Work should be done with the African Union with the goal to “Silence the Guns”, he said. Work should also be done on human rights and good governance, which are powerful drivers of stability. African Union operations, complementary to United Nations operations, should have sustainable and predictable funding. But more needs to be done. The Security Council and the African Union Peace and Security Council should take a step forward for better coordination. Their agendas should be better coordinated and joint meetings should be made more operational. This renewed partnership will only be relevant if it takes into account African diversity, both geographical and institutional.
HEIKO MAAS, Federal Minister for Foreign Affairs of Germany, expressed great hope in the recent developments in Sudan. His country is active in supporting initiatives for African women’s participation in political processes and ending violence against women in conflict. He announced further support to fight the Ebola epidemic. Calling for comprehensive international aid throughout the full peacebuilding process in conflict situations, with more focus on the drivers of conflict, he pledged his country’s further support to the “Silencing the Guns” initiative as well as to efforts fighting climate change.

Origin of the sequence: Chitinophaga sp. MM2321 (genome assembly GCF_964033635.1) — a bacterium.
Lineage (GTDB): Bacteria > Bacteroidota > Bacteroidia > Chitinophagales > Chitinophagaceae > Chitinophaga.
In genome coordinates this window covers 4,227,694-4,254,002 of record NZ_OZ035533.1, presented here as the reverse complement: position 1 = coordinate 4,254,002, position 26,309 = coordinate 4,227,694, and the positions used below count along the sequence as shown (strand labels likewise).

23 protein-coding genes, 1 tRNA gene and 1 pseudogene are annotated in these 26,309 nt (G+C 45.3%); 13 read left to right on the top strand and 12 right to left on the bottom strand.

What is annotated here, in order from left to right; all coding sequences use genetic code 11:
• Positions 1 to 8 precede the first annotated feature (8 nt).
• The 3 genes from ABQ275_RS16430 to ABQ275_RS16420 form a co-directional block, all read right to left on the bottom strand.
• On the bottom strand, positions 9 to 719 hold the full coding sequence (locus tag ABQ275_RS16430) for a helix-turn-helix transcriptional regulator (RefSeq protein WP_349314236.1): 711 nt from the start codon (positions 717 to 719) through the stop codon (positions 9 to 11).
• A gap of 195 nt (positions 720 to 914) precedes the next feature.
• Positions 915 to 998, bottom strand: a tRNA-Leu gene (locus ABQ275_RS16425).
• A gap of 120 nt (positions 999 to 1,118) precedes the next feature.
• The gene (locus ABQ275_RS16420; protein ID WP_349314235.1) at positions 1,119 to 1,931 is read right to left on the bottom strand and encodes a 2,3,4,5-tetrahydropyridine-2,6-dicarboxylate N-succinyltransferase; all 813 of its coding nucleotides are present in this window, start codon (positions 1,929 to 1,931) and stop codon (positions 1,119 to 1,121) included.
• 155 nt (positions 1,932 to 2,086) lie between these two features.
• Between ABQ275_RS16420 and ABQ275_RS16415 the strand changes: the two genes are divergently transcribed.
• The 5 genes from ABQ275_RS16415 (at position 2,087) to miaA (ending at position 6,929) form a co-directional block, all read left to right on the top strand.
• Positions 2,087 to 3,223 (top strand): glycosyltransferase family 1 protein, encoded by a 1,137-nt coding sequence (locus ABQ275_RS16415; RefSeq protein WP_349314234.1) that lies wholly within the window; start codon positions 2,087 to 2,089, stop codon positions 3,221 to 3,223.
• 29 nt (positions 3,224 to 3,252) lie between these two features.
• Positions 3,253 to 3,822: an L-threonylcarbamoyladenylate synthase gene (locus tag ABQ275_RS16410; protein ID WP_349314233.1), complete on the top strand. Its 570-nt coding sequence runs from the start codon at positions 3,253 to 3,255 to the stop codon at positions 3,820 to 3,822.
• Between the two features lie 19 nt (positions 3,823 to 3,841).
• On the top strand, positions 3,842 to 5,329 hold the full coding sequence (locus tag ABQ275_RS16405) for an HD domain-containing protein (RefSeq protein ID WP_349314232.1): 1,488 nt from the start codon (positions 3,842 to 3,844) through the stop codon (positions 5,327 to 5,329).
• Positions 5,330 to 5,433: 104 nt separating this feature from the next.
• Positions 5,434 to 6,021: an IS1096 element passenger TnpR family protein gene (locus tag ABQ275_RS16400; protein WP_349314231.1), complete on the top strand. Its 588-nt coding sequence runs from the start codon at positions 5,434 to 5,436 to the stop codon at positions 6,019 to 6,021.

Strong and smarter partnerships must build on African solutions and African leadership, he stressed. Noting German contributions to African peace operations, he pledged continued investment in the course of lasting partnerships. He paid tribute to the people of Africa who are working for peace and said that the Council must make sure that it is supporting them.